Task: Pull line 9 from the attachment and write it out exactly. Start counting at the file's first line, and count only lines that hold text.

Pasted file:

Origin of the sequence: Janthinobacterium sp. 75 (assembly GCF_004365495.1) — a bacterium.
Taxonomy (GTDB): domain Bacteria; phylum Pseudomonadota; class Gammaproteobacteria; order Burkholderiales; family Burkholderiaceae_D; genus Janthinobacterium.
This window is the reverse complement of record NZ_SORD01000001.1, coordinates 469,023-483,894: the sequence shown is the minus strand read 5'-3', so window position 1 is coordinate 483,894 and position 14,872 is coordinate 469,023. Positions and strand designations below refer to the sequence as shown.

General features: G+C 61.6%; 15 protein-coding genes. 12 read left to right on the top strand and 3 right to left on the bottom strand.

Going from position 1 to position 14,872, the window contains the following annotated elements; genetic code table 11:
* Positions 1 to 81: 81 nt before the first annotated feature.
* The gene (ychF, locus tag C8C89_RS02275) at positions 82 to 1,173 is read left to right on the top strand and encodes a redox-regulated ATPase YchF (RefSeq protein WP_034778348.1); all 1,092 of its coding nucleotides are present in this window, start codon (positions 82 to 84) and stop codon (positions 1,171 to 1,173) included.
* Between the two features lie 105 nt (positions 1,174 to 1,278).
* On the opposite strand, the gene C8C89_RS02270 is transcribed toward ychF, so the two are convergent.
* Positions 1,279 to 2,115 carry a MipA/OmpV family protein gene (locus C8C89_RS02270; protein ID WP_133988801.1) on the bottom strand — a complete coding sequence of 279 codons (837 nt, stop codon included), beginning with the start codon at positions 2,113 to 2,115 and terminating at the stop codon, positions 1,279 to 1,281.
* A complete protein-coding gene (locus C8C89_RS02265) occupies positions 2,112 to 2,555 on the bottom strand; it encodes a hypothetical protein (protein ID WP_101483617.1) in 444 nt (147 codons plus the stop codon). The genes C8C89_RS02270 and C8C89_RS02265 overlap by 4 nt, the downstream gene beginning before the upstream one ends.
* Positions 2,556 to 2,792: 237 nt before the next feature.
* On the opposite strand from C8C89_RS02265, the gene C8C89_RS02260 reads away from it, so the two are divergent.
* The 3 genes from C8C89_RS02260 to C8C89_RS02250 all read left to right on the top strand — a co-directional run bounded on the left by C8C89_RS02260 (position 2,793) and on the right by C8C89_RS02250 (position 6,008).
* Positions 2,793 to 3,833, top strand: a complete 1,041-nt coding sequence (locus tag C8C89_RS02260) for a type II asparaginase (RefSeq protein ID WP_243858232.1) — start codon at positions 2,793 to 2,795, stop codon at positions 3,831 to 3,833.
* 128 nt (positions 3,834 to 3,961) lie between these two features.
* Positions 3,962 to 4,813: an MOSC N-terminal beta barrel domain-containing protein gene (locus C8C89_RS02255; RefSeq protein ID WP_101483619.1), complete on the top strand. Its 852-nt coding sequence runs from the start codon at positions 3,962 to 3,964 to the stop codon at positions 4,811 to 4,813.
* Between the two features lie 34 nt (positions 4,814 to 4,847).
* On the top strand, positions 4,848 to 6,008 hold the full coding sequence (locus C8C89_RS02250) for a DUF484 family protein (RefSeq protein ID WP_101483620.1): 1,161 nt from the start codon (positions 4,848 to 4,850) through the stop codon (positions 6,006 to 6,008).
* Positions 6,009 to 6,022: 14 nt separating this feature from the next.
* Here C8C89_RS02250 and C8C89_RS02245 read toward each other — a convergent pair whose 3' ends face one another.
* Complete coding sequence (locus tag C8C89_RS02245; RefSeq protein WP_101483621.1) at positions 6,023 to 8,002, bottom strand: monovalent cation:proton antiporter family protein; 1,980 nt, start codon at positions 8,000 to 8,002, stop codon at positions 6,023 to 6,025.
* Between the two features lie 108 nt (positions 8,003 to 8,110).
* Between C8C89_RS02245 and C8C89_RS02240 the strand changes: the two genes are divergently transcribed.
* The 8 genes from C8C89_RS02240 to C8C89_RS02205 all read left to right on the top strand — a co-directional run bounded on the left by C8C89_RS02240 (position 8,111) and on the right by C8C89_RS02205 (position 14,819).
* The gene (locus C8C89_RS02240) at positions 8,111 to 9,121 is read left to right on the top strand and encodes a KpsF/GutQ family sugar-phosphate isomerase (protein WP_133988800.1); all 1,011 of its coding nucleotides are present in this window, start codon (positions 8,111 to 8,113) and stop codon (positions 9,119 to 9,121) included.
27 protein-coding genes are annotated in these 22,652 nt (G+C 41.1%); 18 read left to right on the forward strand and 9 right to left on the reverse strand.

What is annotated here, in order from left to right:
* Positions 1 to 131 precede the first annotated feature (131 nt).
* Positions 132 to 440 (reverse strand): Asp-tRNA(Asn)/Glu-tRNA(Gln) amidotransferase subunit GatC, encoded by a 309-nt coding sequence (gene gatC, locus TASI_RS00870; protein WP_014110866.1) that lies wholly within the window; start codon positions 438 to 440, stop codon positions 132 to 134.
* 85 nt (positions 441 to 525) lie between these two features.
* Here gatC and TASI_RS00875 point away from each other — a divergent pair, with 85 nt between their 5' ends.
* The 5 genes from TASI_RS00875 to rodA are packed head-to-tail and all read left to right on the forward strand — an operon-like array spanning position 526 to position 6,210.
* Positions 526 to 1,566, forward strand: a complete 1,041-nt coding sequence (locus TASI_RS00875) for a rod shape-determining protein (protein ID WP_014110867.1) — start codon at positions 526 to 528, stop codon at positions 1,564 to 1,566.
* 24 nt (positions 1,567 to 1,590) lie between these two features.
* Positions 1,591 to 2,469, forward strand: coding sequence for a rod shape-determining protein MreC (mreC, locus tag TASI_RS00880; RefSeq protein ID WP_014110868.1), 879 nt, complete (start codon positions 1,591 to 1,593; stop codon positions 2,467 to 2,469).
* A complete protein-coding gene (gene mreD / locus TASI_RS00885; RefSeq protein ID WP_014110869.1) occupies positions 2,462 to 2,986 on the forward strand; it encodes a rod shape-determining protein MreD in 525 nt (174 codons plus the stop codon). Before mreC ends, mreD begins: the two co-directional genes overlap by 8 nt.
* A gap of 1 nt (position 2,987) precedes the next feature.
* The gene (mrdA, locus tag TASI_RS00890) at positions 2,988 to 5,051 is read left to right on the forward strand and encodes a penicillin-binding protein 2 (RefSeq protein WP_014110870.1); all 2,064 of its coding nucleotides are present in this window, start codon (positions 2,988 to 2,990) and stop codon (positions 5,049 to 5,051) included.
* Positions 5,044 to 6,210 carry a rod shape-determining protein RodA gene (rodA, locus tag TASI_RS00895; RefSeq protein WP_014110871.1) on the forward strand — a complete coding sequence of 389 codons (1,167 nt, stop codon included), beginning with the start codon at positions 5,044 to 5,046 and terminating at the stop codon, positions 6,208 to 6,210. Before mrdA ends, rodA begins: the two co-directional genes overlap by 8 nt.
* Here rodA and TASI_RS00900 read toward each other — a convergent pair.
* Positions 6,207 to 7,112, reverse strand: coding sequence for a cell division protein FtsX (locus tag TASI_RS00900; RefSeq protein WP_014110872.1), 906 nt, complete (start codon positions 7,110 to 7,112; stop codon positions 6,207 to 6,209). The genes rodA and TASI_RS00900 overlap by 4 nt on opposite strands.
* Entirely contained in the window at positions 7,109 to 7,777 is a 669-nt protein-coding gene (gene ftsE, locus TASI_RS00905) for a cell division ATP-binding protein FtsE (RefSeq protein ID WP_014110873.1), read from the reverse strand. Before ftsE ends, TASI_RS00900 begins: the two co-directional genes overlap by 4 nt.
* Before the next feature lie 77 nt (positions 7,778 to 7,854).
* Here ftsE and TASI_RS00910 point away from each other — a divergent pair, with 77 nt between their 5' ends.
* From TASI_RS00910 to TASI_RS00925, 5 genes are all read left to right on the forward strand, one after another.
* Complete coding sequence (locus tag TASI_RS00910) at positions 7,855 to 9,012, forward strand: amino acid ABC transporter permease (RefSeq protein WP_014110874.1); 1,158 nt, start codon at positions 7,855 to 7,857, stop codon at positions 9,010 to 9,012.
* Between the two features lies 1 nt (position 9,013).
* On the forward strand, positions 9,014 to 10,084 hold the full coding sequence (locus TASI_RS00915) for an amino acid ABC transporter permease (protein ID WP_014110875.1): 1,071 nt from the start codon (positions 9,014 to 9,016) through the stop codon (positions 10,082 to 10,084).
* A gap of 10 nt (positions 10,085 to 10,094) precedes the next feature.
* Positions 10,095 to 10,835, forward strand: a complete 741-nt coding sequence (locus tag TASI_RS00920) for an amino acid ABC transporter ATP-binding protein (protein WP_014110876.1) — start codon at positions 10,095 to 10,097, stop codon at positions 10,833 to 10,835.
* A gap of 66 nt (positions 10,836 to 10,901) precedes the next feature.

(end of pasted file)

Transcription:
* On the opposite strand, the gene C8C89_RS02270 is transcribed toward ychF, so the two are convergent.